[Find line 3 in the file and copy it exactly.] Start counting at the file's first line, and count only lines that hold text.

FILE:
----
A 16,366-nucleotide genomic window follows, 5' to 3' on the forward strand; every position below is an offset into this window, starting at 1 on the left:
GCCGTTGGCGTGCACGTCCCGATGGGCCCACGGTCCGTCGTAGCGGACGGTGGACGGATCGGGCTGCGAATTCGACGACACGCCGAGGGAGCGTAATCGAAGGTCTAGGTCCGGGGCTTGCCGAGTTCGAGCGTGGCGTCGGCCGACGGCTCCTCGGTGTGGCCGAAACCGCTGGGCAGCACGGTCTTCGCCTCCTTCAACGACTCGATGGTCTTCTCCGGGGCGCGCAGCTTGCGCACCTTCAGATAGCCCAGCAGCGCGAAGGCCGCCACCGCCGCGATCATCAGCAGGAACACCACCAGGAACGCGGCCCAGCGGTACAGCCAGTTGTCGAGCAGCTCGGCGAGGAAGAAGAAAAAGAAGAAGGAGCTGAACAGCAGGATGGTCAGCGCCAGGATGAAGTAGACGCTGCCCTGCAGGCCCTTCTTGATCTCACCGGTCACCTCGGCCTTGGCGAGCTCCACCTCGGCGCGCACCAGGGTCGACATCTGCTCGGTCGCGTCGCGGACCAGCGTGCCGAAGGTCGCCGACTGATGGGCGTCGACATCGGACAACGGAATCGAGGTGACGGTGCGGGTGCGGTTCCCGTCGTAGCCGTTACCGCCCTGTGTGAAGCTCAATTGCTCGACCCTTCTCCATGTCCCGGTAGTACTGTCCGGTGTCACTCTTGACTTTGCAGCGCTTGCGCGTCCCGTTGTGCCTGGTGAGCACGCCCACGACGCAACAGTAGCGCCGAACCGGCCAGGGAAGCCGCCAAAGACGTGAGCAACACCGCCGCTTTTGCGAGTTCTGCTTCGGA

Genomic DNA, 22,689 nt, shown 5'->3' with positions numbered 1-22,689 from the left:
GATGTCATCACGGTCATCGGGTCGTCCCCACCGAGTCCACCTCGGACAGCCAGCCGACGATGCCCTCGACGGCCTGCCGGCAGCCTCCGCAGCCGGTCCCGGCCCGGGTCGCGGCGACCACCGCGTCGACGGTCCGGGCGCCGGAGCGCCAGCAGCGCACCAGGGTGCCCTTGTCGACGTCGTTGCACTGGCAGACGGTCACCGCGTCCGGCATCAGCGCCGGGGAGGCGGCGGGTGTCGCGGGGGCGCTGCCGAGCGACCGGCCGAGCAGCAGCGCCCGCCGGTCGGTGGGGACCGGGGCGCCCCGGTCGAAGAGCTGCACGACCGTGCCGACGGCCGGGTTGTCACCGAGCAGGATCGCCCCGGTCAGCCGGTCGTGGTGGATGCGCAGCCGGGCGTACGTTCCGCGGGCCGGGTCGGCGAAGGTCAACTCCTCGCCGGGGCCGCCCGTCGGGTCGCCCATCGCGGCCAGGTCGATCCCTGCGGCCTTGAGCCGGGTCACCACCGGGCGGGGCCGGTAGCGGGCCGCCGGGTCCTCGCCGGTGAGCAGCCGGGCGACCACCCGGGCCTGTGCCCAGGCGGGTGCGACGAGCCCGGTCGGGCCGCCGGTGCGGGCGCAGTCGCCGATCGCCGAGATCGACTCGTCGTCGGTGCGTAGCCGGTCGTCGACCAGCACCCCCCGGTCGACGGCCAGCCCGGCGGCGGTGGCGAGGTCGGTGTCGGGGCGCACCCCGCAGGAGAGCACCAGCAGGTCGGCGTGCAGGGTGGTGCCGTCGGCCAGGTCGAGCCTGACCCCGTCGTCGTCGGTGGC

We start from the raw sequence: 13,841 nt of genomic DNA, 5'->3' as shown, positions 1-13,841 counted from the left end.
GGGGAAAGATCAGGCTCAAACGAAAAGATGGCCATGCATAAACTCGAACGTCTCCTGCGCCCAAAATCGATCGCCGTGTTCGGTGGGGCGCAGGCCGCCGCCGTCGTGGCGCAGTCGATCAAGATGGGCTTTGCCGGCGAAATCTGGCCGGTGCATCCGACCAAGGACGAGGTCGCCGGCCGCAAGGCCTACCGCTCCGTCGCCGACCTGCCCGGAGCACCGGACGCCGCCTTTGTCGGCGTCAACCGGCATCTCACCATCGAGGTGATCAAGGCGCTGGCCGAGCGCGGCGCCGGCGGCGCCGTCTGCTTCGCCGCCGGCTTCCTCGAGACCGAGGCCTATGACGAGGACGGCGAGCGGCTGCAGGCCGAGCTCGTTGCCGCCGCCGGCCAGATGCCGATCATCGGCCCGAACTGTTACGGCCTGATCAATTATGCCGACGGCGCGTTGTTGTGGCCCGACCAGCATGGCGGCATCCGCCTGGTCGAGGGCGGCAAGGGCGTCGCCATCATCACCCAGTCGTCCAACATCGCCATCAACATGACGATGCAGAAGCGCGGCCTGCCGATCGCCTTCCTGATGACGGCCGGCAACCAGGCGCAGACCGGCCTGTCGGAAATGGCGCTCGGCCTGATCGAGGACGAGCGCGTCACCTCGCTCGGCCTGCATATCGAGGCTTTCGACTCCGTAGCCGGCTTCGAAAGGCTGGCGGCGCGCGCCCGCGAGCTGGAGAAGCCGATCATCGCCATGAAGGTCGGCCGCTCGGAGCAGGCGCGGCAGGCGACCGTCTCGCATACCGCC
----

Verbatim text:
Genomic DNA, 22,689 nt, shown 5'->3' with positions numbered 1-22,689 from the left: